Hey there, time traveller!
This article was published 5/11/2012 (1301 days ago), so information in it may no longer be current.
BISON Transport is buying 15 new liquified natural gas (LNG) tractors and in the first deal of its kind in the country, has agreed to purchase the fuel for those vehicles from Shell Canada for five years.
Winnipeg-based Bison and Shell Canada are partners in the resolution of this chicken-and-egg scenario -- what comes first: LNG-adapted vehicles or the fuelling stations to service them?
While LNG is considered to reduce CO2 emissions by about 20 per cent and cost a lot less than diesel fuel, there are currently no publicly accessible LNG fuelling stations.
Not only that, industry sources say, LNG conversions add about $100,000 to the cost of a new tractor or about an 80 per cent premium.
In connection with Bison's agreement to purchase LNG from Shell, the Calgary-based energy company is building fuelling stations in Calgary, Edmonton and Red Deer, Alta.
Lionel Johnston, Bison's corporate marketing manager, said, "This will help set the bar for the industry. We are not the only ones going down this road but we think it is a move in the right direction."
Bison may not be the only one but it is definitely a leader in the area.
Bob Taylor, Shell Canada's LNG business development manager said, "We are speaking to a number of leading fleets across Canada but Bison is really out front in Canada from that standpoint."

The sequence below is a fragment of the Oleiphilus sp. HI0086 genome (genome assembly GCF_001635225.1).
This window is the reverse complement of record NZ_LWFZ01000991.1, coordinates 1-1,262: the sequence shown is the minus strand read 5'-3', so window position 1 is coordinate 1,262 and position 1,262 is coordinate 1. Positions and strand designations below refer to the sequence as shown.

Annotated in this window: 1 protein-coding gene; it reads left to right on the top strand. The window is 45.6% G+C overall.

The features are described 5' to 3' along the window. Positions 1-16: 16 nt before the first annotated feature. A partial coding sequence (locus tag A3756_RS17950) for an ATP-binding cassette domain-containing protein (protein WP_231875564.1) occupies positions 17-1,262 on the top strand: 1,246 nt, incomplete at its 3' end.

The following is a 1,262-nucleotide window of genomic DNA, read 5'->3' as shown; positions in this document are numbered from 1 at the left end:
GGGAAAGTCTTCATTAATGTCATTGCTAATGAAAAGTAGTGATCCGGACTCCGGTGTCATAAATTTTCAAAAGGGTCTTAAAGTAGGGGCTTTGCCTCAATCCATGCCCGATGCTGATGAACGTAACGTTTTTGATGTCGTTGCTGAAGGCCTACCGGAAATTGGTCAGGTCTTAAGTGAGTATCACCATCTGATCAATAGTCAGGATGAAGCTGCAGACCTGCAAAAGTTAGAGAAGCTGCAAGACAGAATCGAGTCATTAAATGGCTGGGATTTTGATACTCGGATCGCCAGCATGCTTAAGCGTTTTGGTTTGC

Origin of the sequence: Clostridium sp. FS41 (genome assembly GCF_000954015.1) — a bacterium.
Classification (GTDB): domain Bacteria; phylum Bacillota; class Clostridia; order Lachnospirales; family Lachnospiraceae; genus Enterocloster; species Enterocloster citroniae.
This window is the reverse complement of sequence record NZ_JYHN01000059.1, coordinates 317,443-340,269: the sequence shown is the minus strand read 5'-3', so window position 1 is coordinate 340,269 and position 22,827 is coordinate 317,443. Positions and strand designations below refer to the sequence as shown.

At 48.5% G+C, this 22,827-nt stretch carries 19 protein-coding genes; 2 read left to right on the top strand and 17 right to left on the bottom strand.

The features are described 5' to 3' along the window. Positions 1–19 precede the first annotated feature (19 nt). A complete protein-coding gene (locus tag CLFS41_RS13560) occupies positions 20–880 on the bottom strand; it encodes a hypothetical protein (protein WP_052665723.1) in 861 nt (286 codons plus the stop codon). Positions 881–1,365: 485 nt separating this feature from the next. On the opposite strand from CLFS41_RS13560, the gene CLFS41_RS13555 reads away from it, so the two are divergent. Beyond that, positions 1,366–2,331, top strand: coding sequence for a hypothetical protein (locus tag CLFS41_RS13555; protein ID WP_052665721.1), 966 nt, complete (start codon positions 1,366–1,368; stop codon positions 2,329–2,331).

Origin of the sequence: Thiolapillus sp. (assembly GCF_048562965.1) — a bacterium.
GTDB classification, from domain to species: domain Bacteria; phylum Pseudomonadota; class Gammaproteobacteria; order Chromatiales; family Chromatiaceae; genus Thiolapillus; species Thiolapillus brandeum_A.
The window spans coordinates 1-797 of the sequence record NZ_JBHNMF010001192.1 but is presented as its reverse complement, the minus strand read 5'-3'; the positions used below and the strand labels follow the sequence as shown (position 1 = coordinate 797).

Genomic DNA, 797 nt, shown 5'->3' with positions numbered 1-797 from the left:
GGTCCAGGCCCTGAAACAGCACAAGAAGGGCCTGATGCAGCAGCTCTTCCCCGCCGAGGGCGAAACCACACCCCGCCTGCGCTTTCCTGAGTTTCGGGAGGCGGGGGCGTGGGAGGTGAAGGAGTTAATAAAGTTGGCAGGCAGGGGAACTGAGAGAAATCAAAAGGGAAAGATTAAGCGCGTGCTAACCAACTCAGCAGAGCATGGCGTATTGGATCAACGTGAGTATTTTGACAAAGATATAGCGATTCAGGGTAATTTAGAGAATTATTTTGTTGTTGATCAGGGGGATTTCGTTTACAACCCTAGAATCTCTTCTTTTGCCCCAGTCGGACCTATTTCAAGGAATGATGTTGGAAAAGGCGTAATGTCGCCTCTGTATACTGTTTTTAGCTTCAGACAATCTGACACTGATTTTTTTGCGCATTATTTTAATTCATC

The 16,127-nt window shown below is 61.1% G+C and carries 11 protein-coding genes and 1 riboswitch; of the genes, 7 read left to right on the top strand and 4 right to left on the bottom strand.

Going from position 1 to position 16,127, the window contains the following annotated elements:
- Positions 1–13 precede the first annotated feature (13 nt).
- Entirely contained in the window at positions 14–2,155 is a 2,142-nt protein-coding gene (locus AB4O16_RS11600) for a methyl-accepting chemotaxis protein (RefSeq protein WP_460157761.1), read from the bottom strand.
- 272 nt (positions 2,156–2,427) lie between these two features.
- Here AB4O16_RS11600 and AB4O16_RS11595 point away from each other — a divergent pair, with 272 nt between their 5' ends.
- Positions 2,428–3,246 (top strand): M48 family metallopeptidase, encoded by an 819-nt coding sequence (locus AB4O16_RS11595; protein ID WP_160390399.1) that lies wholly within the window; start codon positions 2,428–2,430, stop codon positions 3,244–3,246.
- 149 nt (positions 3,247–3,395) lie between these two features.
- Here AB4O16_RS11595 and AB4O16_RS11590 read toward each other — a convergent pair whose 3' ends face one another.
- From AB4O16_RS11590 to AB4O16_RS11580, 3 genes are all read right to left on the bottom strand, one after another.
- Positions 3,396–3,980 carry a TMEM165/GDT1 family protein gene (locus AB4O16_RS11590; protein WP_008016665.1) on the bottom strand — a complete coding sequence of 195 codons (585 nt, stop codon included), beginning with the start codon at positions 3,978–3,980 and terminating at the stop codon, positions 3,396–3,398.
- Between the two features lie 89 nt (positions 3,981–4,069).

Even though there is an apparent cost saving in using LNG rather than diesel and the trucking industry is being compelled to take actions to reduce CO2 emissions, the industry is reluctant to go big into LNG usage.
Terry Shaw, general manager at the Manitoba Trucking Association, said LNG is one of the more legitimate alternatives to diesel.
"The trucks may cost a lot more but obviously there is some belief in the savings to be had or people wouldn't be buying them."
Johnston said the investment in LNG ties in with the company's overall environmentally sustainable practices.
The company estimates there will be a three-year return on its investment. It does not leave a lot of wiggle room considering Bison's policy is to replace its tractors after 48 months.
But with a fleet of about 1,250 tractors, the LNG pilot project is not likely to cause too much financial stress on the company.
Bison has made a system-wide commitment to reduce greenhouse gas emissions through a number of strategies, including aerodynamic improvements such as a tractor-trailer gap fairing, trailer belly skirts and aerodynamic profile tractor; speed and driver management tools such as truck-idling control strategies; intermodal transportation; long combination vehicles; and tire-efficient technology, including low-rolling resistance tires.
Bison believes this strategy is good business for a number of reasons.
"This is really important for us because our clients are the Walmarts, IKEAs, Home Depots and Targets of the world and they are increasingly interested in the practice of their supply chain," Johnston said.
"It means those companies are able to say that their consumer goods are brought to stores using this cleaner technology. That's something that will be of interest to those customers as we expand our practices."
The fuelling stations Shell is building in Alberta at Flying J will be the first of the kind at a traditional truck stop in Canada.
Shell is also developing an LNG refuelling infrastructure in the U.S. and promoting the technology to carriers with a reported guarantee that the price they pay for the natural gas-derived fuel will be at least 30 per cent cheaper than diesel.